1-Commitment to our Palestinian National Rights; at the forefront being the Right of Return for Palestinian Refugees who have been displaced by force since 1948, the right of self-determination, and the right to establish our independent Palestinian state with Jerusalem as its capital.

2- Opposing both the "road map" and the racist Sharon plan, as well as every other political process that is based on the Oslo agenda and its "security approach" to solving the Arab Palestinian-Israeli conflict. Rather, supporting the national solution, which guarantees and protects our national goals.

3- The continuation of the Intifada and the resistance, by all forms and means of struggle - the political, the military, and the mass forms of our struggle - and to develop the strength of the Intifada and to accumulate its successes, on the road to achieve all of our people's goals.

4 -To struggle for the rebuilding of the Palestine Liberation Organization (PLO) as the main tool for the unity of our people and to activate its role and institutions.

On the internal Palestinian situation and the task of democratic change, we have agreed on the following points:

1- To continue our struggle to mandate the election law, and to provide a national and democratic process, in order for the elections to serve as a tool in the hands of our masses for self-determination, and therefore, to decide upon their options of resistance. Also, to develop a time line and schedule for the elections of the Palestine Legislative Council (PLC) , Palestine National Council (PNC), local councils, unions and popular institutions. This is the only basis to guarantee mass participation in the decision-making process.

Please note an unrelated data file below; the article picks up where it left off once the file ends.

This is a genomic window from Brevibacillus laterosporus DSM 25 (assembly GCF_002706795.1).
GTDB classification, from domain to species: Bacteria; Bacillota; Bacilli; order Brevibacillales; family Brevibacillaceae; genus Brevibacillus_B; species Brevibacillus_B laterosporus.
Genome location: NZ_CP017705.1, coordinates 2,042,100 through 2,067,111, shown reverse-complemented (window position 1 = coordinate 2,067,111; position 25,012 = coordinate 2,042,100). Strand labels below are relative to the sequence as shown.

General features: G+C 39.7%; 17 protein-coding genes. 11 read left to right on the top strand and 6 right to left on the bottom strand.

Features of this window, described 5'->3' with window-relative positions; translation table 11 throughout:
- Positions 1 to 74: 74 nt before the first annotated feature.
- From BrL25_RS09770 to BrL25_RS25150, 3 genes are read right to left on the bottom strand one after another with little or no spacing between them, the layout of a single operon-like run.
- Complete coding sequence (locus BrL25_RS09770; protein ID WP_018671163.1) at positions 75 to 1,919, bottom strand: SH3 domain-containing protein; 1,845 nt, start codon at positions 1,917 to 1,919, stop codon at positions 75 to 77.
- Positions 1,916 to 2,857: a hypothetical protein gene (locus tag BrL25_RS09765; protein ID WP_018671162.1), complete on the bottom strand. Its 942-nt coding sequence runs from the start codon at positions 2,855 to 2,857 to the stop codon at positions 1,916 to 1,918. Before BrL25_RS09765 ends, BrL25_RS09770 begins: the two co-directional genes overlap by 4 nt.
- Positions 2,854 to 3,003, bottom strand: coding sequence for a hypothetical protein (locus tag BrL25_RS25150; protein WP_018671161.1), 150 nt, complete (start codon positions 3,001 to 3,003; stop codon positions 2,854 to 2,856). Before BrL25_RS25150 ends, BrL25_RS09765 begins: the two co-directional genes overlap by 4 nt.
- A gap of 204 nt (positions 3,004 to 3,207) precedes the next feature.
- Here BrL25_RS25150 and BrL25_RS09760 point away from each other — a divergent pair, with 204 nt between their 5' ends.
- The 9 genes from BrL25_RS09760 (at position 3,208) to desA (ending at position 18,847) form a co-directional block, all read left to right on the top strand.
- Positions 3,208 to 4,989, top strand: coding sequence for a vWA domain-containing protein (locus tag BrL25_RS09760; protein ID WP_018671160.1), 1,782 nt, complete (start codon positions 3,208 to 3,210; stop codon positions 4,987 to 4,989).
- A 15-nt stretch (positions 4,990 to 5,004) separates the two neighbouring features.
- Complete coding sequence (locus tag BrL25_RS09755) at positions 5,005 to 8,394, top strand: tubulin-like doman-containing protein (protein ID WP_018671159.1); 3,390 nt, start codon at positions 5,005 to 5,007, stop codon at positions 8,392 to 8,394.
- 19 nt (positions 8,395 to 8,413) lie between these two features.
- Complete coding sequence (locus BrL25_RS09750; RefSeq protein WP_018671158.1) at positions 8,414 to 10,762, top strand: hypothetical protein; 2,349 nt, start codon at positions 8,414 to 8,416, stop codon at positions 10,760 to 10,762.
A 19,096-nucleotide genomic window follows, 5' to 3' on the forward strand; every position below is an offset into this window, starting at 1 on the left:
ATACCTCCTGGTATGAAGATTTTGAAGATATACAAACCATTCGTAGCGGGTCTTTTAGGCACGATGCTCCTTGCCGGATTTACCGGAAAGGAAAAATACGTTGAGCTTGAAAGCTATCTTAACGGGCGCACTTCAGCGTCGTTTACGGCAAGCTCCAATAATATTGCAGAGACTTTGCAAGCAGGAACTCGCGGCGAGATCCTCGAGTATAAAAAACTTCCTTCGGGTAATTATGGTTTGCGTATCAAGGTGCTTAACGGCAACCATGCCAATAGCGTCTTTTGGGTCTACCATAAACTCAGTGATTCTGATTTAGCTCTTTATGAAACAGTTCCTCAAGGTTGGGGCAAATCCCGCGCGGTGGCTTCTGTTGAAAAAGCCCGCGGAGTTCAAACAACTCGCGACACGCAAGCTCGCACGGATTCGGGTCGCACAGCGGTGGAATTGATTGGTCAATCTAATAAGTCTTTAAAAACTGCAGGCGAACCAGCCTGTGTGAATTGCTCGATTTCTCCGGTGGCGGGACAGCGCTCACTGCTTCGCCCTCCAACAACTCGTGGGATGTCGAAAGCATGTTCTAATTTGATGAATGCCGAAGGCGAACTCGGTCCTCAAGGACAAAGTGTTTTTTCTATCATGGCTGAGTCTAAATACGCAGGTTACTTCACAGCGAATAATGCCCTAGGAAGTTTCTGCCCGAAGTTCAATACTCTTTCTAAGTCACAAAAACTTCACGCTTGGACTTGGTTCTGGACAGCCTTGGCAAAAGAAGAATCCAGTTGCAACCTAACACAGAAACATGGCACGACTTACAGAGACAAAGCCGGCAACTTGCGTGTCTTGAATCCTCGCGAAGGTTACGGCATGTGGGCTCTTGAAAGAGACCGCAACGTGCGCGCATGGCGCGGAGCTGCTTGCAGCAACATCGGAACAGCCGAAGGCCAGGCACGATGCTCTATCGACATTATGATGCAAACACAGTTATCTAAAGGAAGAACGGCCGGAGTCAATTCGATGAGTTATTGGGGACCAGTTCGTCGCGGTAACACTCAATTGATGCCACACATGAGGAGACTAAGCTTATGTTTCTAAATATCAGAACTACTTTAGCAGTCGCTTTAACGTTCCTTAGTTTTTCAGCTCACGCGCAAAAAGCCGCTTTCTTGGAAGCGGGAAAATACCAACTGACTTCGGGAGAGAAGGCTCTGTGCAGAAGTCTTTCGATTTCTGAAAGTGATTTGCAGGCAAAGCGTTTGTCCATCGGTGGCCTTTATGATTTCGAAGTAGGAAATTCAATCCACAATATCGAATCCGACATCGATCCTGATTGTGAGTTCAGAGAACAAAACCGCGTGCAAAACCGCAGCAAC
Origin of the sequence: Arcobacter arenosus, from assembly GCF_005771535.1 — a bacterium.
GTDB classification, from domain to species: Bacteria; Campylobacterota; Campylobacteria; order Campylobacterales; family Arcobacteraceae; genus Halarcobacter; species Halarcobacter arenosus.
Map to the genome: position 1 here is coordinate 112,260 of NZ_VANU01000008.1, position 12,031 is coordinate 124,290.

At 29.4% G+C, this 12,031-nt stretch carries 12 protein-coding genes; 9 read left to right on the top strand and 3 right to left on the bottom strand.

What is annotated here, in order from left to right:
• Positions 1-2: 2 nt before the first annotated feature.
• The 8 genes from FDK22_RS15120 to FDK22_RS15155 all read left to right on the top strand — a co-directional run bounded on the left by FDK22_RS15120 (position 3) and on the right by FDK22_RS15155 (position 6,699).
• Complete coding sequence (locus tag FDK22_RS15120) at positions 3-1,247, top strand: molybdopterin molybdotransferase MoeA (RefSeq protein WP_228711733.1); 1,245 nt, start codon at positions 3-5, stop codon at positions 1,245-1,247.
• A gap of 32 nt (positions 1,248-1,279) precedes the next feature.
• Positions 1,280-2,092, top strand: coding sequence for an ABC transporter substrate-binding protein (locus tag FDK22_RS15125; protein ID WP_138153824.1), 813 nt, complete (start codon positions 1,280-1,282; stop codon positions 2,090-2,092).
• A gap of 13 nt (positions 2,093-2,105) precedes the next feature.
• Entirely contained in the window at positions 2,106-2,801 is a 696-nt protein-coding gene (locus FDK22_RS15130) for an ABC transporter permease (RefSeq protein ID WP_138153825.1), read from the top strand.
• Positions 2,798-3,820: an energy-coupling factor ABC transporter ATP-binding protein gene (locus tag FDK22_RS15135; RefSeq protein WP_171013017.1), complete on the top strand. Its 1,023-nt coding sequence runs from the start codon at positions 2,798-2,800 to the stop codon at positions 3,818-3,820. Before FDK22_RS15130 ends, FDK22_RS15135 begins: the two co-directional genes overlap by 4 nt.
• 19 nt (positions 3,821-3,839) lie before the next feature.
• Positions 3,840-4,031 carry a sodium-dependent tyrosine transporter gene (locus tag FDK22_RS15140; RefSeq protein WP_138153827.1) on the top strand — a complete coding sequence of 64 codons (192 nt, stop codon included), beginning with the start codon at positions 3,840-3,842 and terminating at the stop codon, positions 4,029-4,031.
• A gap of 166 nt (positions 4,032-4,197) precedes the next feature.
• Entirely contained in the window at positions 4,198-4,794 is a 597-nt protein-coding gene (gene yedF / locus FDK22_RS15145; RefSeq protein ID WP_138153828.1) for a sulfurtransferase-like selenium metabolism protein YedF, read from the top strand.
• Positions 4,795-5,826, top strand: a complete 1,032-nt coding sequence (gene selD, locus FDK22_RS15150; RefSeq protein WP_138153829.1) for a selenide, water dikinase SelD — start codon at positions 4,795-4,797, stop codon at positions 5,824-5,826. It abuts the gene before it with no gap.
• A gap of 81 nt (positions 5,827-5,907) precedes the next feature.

2- To struggle for a democratic Palestinian political system and the separation between the three branches of the authority (legislative, executive and judicial).

3- To continue the struggle to resist administrative and financial corruption and to try anyone who is and/or was involved in corruption.

4- To build for a political development program which reflects and meets the needs of the popular impoverished classes, to develop our health and educational institutions, to support the struggle of our women and our youth and to preserve our national culture.

On these bases, the PFLP has decided to support a candidate who agrees to the Democratic National Program to confront the current political challenges. Therefore, the PFLP calls upon all of its members, cadres, and supporters to back and support Dr. Mustapha Barghouti, to support the path of resistance which opposes the current Zionist plans, to challenge the hegemony and unilateral leadership that is unrepresentative of the Palestinian people, and to protect the political program which calls for reforms and democratic change, by voting for Dr. Mustapha Barghouti.

Glory to the martyrs

Freedom for the prisoners of freedom

Victory belongs to our people

2004- 12- 30

Tuesday, December 28, 2004


PR, Mustafa, and You